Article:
Further, the extent to which ideas have shape the values of a society will help to determine how resilient a society is in the face of systemic shock or crisis. Jared Diamond, in his book, Collapse: How Societies Choose To Fail or Succeed, makes a case for culturally determined ideological factors that can equip societies to fail or succeed shortages regardless of preexisting resource conditions. The ideas that shape these societies and the values that the societies hold will help determine ability to adapt and withstand shock. Cultural ideas determine how effectively resource management can operate within a particular society. Within this context, ideas, and how they are constructed and implemented, can mean the difference between life or death. While environmental conditions may to some extent drive cultural distinctions or ideas, the belief in how a society should be structured or operate cannot in and of itself be dismissed.

While it may seem too ideologically inflexible to insist that people and particularly political leaders do the right things for the right reasons - perhaps it is enough that they merely do the right things - rationale will always guide implementation. Rationale must also always be given to build public support. It can be difficult to get someone to implement a policy they do not believe in unless they can be coerced in some way: whether this is through propaganda, threat of force or bribery. While ideology should not be inflexible, people need to understand the reasons they are being asked to act. It is in this explanation for action that ideas become so powerful. Some of the worst excesses of 20th century ideologies - Nazism, Soviet Marxism and American Neoliberal Capitalism -were all derived from an erroneous belief in Social Darwinism. This idea proved to be pervasive and allowed for systematic destruction of societies and their reconstruction around absolutist systems on a scale never before imagined. Ideology and the widespread public acceptance of that ideology can result the full-scale reshaping of society. None of the results of the dramatic social shifts of the ideologies of the 20th century could have been achieved simply by "muddling through".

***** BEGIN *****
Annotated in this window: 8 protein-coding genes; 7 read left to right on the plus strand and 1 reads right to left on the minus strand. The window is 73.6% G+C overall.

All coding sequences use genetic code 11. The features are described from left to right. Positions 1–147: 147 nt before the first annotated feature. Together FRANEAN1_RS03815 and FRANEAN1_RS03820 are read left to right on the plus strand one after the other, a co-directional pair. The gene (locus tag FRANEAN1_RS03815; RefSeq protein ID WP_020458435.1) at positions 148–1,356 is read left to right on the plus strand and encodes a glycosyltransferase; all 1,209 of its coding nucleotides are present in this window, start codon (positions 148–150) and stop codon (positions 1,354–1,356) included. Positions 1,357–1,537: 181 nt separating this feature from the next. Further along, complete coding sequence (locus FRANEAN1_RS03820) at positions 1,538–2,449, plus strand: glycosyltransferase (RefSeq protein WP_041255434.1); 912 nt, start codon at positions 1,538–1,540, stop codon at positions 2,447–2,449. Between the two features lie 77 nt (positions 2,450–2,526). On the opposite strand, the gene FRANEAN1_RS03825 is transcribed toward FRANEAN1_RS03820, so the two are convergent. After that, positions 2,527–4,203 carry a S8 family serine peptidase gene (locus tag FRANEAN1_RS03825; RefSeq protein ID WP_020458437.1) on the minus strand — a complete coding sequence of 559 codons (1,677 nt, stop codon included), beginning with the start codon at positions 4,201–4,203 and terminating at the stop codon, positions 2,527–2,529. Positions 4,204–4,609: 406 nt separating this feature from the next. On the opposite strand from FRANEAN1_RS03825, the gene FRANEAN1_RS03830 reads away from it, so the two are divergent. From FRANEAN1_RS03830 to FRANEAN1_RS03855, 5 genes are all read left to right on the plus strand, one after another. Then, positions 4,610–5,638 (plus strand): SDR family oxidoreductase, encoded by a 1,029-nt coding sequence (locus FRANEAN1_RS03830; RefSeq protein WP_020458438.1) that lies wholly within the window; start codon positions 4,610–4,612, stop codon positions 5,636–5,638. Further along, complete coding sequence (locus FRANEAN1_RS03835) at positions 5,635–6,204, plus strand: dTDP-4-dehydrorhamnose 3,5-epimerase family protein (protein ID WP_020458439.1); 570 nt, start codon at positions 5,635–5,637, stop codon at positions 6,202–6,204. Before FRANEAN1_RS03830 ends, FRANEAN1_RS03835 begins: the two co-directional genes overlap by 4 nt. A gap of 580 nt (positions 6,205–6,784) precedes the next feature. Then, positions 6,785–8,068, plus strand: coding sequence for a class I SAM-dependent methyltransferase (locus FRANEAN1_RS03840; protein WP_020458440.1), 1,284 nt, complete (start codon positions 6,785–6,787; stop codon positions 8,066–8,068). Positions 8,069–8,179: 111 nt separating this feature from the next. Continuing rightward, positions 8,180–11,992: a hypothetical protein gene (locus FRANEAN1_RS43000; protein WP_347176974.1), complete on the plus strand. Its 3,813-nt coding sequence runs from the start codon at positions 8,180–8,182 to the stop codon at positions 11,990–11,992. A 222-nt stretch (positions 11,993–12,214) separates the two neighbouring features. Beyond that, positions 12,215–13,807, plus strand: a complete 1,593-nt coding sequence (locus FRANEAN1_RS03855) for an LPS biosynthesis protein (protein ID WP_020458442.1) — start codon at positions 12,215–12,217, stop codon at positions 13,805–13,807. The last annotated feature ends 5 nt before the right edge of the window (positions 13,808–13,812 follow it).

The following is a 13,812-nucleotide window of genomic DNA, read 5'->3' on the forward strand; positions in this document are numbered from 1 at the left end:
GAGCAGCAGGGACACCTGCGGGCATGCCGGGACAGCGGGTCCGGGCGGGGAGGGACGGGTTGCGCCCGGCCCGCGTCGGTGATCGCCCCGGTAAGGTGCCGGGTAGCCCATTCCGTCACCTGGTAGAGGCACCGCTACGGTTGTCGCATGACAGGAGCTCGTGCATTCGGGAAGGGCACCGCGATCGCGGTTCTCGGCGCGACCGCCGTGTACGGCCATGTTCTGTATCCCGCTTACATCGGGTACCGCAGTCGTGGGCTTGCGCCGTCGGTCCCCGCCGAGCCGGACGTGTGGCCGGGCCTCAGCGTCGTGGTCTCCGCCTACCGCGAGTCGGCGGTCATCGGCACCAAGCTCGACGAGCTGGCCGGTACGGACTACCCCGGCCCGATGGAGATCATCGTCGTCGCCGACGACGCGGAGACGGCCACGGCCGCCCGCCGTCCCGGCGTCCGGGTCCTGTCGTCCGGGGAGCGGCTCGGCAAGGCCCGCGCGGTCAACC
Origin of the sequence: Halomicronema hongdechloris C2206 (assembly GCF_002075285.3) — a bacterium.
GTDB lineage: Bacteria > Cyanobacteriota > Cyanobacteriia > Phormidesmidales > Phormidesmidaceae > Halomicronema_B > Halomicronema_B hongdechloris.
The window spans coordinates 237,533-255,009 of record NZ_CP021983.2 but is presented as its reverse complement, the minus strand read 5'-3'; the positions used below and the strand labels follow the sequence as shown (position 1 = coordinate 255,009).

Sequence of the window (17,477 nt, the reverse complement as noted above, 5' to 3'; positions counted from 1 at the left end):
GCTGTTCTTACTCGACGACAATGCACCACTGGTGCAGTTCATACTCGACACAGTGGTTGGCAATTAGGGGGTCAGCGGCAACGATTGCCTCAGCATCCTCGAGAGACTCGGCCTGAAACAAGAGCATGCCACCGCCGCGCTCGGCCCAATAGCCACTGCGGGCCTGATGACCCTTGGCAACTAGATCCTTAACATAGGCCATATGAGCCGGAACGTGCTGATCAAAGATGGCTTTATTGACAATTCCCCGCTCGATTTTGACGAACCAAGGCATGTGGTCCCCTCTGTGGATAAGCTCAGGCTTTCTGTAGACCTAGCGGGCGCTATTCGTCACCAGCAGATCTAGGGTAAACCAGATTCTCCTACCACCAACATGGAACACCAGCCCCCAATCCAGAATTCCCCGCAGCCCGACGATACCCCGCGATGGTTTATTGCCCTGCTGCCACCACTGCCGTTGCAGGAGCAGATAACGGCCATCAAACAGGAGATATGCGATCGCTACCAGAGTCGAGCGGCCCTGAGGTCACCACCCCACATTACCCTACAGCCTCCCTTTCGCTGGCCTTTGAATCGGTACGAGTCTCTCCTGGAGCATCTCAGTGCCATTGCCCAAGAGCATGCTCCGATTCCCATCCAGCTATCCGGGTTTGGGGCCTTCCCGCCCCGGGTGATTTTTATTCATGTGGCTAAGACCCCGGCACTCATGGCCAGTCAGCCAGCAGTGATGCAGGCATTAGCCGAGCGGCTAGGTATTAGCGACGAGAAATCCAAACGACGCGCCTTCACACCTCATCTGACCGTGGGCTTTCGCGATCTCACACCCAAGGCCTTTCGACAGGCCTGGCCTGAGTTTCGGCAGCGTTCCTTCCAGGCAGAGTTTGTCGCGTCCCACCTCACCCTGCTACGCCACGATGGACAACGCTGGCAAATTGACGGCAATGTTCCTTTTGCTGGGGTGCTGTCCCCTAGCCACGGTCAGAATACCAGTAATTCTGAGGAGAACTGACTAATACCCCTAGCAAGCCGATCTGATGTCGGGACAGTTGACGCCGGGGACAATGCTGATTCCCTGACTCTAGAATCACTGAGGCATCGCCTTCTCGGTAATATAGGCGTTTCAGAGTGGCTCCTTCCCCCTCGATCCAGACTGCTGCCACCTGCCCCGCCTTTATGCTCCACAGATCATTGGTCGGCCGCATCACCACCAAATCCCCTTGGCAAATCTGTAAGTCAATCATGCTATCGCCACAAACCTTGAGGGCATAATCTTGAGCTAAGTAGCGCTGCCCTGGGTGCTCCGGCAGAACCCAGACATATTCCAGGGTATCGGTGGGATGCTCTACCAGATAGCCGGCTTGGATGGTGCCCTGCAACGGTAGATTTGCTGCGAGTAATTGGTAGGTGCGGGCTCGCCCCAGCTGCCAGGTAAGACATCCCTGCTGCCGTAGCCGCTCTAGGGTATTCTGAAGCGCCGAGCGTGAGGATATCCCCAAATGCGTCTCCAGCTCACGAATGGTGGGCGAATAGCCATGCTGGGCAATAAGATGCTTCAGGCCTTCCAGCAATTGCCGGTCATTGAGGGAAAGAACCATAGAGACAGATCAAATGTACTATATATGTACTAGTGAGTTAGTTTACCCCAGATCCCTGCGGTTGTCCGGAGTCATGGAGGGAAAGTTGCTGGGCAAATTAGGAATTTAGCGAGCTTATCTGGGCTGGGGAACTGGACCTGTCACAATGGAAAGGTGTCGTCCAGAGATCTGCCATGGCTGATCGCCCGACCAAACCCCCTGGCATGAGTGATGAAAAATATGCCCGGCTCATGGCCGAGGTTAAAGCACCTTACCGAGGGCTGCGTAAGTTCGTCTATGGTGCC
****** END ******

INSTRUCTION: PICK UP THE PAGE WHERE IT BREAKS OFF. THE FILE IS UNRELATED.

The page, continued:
Ideas remain important and will likely remain, in response to environmental or resource conditions, the underlying engine that drives social, political and structural transformation. This is the raw power of ideas. While the outcomes of an ideology may not always be easily predictable, those outcome often lie as a shard within the very core of the idea itself. Ideas may be the most powerful dictators of human action that exist. We should bear this in mind as we plan the future of our societies.